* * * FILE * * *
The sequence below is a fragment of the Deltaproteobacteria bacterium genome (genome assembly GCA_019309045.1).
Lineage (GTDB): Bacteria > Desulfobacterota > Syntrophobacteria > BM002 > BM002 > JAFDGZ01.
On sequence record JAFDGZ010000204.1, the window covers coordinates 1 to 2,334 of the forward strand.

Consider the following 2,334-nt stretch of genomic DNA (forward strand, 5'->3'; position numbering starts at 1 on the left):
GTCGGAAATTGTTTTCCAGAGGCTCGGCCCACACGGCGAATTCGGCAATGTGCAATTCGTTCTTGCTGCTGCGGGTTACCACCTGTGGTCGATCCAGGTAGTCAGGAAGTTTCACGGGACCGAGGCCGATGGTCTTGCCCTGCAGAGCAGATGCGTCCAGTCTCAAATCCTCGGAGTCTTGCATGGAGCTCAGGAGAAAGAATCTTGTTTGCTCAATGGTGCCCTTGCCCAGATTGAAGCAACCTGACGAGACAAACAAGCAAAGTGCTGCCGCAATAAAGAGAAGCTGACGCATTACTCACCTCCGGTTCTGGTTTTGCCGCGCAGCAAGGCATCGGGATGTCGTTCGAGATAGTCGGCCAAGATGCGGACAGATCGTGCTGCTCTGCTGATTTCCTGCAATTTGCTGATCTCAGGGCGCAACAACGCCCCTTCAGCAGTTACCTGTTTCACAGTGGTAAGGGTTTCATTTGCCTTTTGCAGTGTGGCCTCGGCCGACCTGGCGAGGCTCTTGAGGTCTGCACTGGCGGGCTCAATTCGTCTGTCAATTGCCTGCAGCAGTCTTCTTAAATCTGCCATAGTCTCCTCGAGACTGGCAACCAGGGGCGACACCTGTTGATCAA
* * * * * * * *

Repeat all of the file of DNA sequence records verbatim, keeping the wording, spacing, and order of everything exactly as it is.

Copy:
The sequence below is a fragment of the Deltaproteobacteria bacterium genome (genome assembly GCA_019309045.1).
Lineage (GTDB): Bacteria > Desulfobacterota > Syntrophobacteria > BM002 > BM002 > JAFDGZ01.
On sequence record JAFDGZ010000204.1, the window covers coordinates 1 to 2,334 of the forward strand.

Consider the following 2,334-nt stretch of genomic DNA (forward strand, 5'->3'; position numbering starts at 1 on the left):
GTCGGAAATTGTTTTCCAGAGGCTCGGCCCACACGGCGAATTCGGCAATGTGCAATTCGTTCTTGCTGCTGCGGGTTACCACCTGTGGTCGATCCAGGTAGTCAGGAAGTTTCACGGGACCGAGGCCGATGGTCTTGCCCTGCAGAGCAGATGCGTCCAGTCTCAAATCCTCGGAGTCTTGCATGGAGCTCAGGAGAAAGAATCTTGTTTGCTCAATGGTGCCCTTGCCCAGATTGAAGCAACCTGACGAGACAAACAAGCAAAGTGCTGCCGCAATAAAGAGAAGCTGACGCATTACTCACCTCCGGTTCTGGTTTTGCCGCGCAGCAAGGCATCGGGATGTCGTTCGAGATAGTCGGCCAAGATGCGGACAGATCGTGCTGCTCTGCTGATTTCCTGCAATTTGCTGATCTCAGGGCGCAACAACGCCCCTTCAGCAGTTACCTGTTTCACAGTGGTAAGGGTTTCATTTGCCTTTTGCAGTGTGGCCTCGGCCGACCTGGCGAGGCTCTTGAGGTCTGCACTGGCGGGCTCAATTCGTCTGTCAATTGCCTGCAGCAGTCTTCTTAAATCTGCCATAGTCTCCTCGAGACTGGCAACCAGGGGCGACACCTGTTGATCAA